* It can even have spaces before it, which would usually make it nested if there were less-indented list items above it.
* You can make a list item a second-level list with more indentation.

Or have a new line belonging to the previous list item.

But you can't then break the list

* and start a new list item at the nesting level as before.


Actually, you can even include code blocks inside lists without <pre>, as long as you indent them by an extra four spaces (or one tab) for each level of nesting.

It looks best if you also consistently indent your nested lists by four spaces; while the Markdown parser is generally forgiving and allows you to use any number of spaces to indent lists, code blocks are a special case and require more rigor.

### Example:

  * This is a list item.

This is another paragraph inside the same list item.

This is a code block inside the list item.

* This is a nested list item.

This is a code block inside the nested list item.

* This is another list item.


### Produces:

• This is a list item.

This is another paragraph inside the same list item.

This is a code block inside the list item.

• This is a nested list item.

This is a code block inside the nested list item.

• This is another list item.

A problem does occur if you want a code block to immediately follow a list item, but not be nested inside it. One solution is to reset the nesting level e.g. by placing a dummy HTML comment (<!-- comment -->) before the code block. (On sites that have syntax highlighting enabled, like SO, you can also use the comment to specify the correct language for the highlighter.)

### For example:

  * This is a list item.

This is some normal text inside the list item.

<!-- this is an invisible comment -->

This is a code block outside the list.


### Produces:

• This is a list item.

This is some normal text inside the list item.

This is a code block outside the list.


Of course, all this also works with numbered lists (1., 2., etc.) and block quotes (>) just like it works with bulleted lists (* / + / -).

One thing you cannot do, however, is briefly "pop out" of a list back to a lower indentation level, and then later return to the higher indentation without a new bullet point / item number. That is to say, this will not work, and cannot be made to work:

  * This is a list item.

This is some normal, non-indented text.

This is supposed to be a continuation of the previous list item
(but will actually be parsed as a code block).


Alas, there's really nothing you can do about that, except to rethink the structure of your post. Markdown simply does not support this.

(In fact, it's kind of tricky to achieve this even in raw HTML, although there are a couple of more or less klugy solutions, like setting a negative CSS margin on the "outdented" block, or making the continuation a separate list item with an invisible bullet. None of those work on SE, though.)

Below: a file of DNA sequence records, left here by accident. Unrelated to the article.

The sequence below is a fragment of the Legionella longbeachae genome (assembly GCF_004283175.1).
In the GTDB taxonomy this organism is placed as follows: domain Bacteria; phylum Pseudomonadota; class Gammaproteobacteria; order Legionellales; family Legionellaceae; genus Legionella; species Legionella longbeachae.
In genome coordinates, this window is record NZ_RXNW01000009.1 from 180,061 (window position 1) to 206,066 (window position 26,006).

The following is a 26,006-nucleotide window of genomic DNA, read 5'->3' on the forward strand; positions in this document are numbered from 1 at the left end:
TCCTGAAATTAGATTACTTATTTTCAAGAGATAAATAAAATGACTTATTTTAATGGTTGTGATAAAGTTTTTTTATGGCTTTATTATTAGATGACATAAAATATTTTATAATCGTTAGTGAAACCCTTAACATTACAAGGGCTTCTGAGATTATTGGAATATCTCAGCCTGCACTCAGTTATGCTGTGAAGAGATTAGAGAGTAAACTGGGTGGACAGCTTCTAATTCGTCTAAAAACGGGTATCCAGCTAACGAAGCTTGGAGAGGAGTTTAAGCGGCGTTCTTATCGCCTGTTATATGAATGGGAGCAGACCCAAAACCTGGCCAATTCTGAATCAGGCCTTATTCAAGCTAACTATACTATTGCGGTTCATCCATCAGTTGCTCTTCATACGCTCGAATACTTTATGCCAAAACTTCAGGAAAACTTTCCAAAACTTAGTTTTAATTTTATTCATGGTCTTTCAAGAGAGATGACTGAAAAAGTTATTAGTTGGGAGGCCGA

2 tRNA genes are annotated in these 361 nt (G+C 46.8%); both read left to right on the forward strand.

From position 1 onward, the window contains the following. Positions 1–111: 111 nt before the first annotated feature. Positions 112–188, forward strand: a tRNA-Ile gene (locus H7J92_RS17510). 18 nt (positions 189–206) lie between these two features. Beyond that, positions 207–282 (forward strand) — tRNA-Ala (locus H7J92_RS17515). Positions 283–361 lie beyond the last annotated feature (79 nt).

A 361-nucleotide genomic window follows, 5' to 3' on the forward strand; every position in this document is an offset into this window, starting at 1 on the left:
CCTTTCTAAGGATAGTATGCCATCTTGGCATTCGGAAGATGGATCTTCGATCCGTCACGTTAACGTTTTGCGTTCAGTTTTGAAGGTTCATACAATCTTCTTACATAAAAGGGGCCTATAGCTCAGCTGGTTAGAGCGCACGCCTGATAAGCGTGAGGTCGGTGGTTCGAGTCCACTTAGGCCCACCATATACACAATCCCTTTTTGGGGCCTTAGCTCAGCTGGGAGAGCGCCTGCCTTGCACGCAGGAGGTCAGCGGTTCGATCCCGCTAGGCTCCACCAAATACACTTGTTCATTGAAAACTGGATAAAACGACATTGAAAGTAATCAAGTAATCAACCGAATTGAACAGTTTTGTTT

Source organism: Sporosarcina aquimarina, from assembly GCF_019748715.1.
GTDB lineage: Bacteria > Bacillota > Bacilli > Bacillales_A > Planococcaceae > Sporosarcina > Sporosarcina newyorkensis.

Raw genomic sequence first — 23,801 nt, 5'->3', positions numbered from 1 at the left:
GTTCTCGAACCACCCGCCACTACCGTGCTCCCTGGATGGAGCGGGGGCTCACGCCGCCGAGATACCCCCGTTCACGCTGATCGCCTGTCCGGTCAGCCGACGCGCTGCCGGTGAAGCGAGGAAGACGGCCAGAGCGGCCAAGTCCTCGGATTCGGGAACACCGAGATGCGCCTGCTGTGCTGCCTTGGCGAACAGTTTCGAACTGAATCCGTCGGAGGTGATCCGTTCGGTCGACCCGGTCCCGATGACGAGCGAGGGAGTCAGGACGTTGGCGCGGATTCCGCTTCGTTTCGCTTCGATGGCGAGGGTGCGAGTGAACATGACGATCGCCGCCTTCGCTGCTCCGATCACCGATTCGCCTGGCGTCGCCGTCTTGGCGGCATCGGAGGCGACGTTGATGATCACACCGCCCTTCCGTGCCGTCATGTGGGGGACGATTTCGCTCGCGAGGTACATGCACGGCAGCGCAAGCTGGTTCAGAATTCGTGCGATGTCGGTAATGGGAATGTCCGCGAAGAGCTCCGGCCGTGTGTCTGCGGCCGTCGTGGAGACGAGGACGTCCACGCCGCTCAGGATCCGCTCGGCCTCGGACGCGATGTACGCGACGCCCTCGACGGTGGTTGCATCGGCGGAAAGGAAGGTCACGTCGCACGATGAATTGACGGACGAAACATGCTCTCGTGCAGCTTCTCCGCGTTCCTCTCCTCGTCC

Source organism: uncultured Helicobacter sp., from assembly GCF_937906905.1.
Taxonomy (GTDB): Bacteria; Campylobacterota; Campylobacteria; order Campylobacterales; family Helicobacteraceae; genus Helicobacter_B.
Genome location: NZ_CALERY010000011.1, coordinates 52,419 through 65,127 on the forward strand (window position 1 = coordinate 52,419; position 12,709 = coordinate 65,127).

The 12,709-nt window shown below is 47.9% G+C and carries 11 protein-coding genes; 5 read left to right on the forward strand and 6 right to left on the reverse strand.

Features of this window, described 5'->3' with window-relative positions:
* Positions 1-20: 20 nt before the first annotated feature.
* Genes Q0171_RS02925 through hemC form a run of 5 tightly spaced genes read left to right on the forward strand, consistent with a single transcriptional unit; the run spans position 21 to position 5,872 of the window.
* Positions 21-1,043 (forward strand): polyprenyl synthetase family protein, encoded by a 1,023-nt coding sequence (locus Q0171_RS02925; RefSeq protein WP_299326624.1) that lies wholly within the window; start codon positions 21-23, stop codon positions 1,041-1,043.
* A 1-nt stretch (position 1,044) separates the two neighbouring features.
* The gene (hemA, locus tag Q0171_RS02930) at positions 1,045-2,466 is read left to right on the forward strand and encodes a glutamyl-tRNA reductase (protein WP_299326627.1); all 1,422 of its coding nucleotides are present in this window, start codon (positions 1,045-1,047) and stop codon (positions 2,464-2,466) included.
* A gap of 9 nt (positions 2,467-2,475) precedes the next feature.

• Kind of

• Like this.
• The important bit
• Is 4 spaces per indent (maybe 3, but 4=tab, so is good).
• If you break out of a UL,
• You have to start over.
• testing

• the
• one space indent.
• the one-space indent only goes out by one, not unlimited nesting.
• the t... okay, I've got no model for how this works.
• what?
• Even just one space of indent before the bullet character works, which is good to know if you're writing it by hand without a tab-to-spaces replacer running. For hand-written sources' readability though, two-space indents is a nice middle ground. – SevenSidedDie Dec 9 '14 at 0:38
• I've actually had trouble with two space indents here. – Brian Ballsun-Stanton Dec 9 '14 at 0:42
• @SevenSidedDie take a look at the source above. – Brian Ballsun-Stanton Dec 9 '14 at 0:43
• Huh! I was just going to say that two-space indents also work great (they do, with no weirdness), then noticed one-space indents worked as well and modified my comment. But clearly my brief test totally failed to go far enough. I have no idea what's going on with the parser there... – SevenSidedDie Dec 9 '14 at 0:46
• On further testing, even 2-space indents don't work at those nesting levels, unless the top-level item has a 1-space indent. And then breaks at nesting=4 again. The parser must be looking for a minimum indent for each nesting level to count it as a new level. – SevenSidedDie Dec 9 '14 at 0:49
• List levels get quirky. You can start first level anywhere below 4 spaces (because otherwise it will be a code block), second level just needs any different level of indentation (including less indentation), third level and higher only works after you indent by at least four spaces. (But then if you build a staircase of 10 list items, and indent a lower level by 4 spaces... things get really weird. I try to just avoid the edge cases.) – doppelgreener Dec 9 '14 at 0:58
• I found a discussion of exactly this weirdness. Basically, original Markdown failed to implement nesting indents correctly, and later implementations inherited the problem of whether to write to the spec (four space indents) or write to be compatible with the implementation & existing MD documents (various indents allowed depending on nesting level). – SevenSidedDie Dec 11 '14 at 20:11